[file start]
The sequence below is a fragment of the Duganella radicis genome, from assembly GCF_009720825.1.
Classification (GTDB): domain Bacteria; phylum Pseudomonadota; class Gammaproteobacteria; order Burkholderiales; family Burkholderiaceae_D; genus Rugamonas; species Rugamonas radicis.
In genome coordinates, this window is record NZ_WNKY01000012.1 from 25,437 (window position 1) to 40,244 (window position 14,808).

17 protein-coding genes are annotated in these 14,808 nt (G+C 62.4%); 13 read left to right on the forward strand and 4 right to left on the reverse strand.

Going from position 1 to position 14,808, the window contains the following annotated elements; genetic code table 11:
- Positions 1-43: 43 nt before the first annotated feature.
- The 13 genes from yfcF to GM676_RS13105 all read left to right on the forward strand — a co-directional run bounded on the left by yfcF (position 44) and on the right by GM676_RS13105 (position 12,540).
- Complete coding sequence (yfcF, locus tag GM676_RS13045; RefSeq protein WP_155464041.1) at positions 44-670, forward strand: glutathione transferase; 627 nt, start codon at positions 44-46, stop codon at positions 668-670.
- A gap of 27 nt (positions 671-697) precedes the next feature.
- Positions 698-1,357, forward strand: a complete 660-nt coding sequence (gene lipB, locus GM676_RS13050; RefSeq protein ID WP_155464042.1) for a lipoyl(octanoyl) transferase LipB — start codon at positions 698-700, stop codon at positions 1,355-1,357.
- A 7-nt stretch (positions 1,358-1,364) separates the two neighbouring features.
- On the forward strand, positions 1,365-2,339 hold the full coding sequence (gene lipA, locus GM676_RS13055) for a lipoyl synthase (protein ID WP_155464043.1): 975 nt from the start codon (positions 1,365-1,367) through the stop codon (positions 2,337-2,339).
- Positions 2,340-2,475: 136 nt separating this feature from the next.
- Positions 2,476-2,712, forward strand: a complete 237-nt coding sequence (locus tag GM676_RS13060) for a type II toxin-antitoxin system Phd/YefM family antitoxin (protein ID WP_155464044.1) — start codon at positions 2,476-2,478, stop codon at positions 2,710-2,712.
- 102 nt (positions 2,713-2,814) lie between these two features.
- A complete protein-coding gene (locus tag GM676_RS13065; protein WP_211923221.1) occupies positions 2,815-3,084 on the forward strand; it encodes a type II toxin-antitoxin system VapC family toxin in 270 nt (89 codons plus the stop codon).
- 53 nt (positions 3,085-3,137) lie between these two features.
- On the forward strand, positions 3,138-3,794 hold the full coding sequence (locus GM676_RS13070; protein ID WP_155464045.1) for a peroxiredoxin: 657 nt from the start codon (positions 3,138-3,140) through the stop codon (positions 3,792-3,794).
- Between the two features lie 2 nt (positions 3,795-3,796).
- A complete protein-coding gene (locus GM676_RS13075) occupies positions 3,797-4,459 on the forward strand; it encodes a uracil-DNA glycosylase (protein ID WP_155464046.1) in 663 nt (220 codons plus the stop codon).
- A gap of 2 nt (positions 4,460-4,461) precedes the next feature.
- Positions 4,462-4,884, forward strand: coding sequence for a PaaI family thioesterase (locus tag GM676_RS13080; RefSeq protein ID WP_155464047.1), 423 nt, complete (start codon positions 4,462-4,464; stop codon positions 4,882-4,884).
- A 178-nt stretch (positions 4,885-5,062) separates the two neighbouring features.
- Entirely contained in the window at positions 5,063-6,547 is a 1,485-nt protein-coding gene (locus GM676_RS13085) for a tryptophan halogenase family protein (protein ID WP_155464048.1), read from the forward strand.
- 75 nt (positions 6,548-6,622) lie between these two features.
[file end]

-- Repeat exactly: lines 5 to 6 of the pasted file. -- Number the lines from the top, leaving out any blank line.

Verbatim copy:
Going from position 1 to position 14,808, the window contains the following annotated elements; genetic code table 11:
- Positions 1-43: 43 nt before the first annotated feature.